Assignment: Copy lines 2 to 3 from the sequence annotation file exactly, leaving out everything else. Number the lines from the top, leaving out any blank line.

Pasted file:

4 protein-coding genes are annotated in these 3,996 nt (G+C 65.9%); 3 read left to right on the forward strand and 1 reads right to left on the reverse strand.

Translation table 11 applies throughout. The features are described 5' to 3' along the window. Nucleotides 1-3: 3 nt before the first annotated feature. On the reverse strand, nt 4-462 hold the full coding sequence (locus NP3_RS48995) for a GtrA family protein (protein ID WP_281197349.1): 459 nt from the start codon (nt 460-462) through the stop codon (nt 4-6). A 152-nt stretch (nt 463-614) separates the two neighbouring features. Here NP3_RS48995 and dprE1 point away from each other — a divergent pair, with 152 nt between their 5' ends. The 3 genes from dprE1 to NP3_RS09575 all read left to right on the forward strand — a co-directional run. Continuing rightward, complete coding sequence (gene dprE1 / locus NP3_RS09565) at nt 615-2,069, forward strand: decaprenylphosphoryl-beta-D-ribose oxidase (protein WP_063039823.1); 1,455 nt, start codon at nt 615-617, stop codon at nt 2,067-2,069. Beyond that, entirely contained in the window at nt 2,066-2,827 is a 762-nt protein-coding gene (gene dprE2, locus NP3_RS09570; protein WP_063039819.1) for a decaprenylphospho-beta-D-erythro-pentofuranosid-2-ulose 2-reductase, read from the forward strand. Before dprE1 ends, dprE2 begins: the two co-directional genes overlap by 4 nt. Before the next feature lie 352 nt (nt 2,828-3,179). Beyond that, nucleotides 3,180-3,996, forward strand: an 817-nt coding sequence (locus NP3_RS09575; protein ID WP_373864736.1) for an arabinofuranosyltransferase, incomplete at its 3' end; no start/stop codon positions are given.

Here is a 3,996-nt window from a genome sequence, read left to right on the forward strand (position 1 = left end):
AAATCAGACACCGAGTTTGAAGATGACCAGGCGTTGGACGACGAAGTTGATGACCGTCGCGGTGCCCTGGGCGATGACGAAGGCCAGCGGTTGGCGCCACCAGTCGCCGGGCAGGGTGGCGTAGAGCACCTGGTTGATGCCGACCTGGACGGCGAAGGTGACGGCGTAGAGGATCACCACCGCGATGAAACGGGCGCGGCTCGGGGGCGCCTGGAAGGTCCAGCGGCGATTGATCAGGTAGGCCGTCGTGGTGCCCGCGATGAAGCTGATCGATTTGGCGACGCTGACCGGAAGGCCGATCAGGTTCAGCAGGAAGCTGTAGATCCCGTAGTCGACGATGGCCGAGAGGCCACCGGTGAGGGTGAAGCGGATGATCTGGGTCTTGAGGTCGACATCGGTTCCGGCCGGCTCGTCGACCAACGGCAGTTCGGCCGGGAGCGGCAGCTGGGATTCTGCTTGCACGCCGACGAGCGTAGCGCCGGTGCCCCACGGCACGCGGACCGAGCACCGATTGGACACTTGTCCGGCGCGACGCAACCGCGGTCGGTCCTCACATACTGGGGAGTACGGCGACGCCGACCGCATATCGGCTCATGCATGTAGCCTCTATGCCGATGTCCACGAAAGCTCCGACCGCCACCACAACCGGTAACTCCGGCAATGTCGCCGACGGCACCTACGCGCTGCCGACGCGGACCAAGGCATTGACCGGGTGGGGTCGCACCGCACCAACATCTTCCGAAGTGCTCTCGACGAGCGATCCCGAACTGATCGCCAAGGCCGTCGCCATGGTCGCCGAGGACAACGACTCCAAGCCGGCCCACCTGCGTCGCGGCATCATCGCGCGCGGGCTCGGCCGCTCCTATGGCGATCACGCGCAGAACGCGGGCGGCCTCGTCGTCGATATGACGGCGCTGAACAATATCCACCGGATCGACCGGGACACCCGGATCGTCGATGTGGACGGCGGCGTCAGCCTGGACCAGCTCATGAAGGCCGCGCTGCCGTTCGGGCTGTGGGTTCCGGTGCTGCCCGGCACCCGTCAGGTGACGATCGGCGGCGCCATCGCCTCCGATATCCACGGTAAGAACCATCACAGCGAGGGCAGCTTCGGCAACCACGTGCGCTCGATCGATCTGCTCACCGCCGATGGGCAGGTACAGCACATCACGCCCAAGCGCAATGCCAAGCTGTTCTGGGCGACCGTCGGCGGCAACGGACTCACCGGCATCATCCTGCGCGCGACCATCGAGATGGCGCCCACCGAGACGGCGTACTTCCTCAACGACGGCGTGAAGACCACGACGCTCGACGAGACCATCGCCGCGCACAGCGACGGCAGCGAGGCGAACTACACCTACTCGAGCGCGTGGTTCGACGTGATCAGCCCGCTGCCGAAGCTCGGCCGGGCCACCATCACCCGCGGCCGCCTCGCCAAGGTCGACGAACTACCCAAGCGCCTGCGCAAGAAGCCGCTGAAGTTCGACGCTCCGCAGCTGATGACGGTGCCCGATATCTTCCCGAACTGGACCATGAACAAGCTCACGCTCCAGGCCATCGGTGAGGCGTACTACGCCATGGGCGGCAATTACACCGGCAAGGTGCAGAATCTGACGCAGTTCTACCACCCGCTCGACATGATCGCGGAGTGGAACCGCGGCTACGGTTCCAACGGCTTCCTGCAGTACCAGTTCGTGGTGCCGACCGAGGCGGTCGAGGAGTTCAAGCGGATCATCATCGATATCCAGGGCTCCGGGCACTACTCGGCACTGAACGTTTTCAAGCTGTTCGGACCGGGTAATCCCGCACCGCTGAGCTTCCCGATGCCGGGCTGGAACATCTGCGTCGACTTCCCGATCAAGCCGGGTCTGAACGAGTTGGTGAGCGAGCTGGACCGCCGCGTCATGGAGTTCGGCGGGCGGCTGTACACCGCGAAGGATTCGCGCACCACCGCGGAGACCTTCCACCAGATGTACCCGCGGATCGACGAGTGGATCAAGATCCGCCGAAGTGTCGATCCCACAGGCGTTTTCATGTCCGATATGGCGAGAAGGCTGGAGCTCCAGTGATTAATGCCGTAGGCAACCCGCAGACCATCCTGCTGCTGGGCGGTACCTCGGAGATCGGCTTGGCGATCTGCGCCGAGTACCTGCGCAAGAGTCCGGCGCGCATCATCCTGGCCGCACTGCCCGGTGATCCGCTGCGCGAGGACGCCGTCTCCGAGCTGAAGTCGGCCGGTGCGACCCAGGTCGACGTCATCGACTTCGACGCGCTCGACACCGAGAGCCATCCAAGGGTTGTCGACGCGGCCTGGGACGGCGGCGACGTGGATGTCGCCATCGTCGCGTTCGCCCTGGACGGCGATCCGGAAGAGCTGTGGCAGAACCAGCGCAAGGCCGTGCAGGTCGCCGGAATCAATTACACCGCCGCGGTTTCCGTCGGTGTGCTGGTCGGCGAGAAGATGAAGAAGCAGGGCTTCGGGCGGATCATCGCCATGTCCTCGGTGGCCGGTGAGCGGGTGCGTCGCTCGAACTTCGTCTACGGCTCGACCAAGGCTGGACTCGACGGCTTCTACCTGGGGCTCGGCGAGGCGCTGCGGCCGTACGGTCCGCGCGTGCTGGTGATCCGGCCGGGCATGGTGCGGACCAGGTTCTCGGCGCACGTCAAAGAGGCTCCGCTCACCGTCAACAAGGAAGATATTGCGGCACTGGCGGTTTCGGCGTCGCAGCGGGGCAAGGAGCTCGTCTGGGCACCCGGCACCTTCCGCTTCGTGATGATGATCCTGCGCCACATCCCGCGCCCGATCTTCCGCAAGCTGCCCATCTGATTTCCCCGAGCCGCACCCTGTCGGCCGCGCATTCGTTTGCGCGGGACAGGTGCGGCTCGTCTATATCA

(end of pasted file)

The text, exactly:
Translation table 11 applies throughout. The features are described 5' to 3' along the window. Nucleotides 1-3: 3 nt before the first annotated feature. On the reverse strand, nt 4-462 hold the full coding sequence (locus NP3_RS48995) for a GtrA family protein (protein ID WP_281197349.1): 459 nt from the start codon (nt 460-462) through the stop codon (nt 4-6). A 152-nt stretch (nt 463-614) separates the two neighbouring features. Here NP3_RS48995 and dprE1 point away from each other — a divergent pair, with 152 nt between their 5' ends. The 3 genes from dprE1 to NP3_RS09575 all read left to right on the forward strand — a co-directional run. Continuing rightward, complete coding sequence (gene dprE1 / locus NP3_RS09565) at nt 615-2,069, forward strand: decaprenylphosphoryl-beta-D-ribose oxidase (protein WP_063039823.1); 1,455 nt, start codon at nt 615-617, stop codon at nt 2,067-2,069. Beyond that, entirely contained in the window at nt 2,066-2,827 is a 762-nt protein-coding gene (gene dprE2, locus NP3_RS09570; protein WP_063039819.1) for a decaprenylphospho-beta-D-erythro-pentofuranosid-2-ulose 2-reductase, read from the forward strand. Before dprE1 ends, dprE2 begins: the two co-directional genes overlap by 4 nt. Before the next feature lie 352 nt (nt 2,828-3,179). Beyond that, nucleotides 3,180-3,996, forward strand: an 817-nt coding sequence (locus NP3_RS09575; protein ID WP_373864736.1) for an arabinofuranosyltransferase, incomplete at its 3' end; no start/stop codon positions are given.

Here is a 3,996-nt window from a genome sequence, read left to right on the forward strand (position 1 = left end):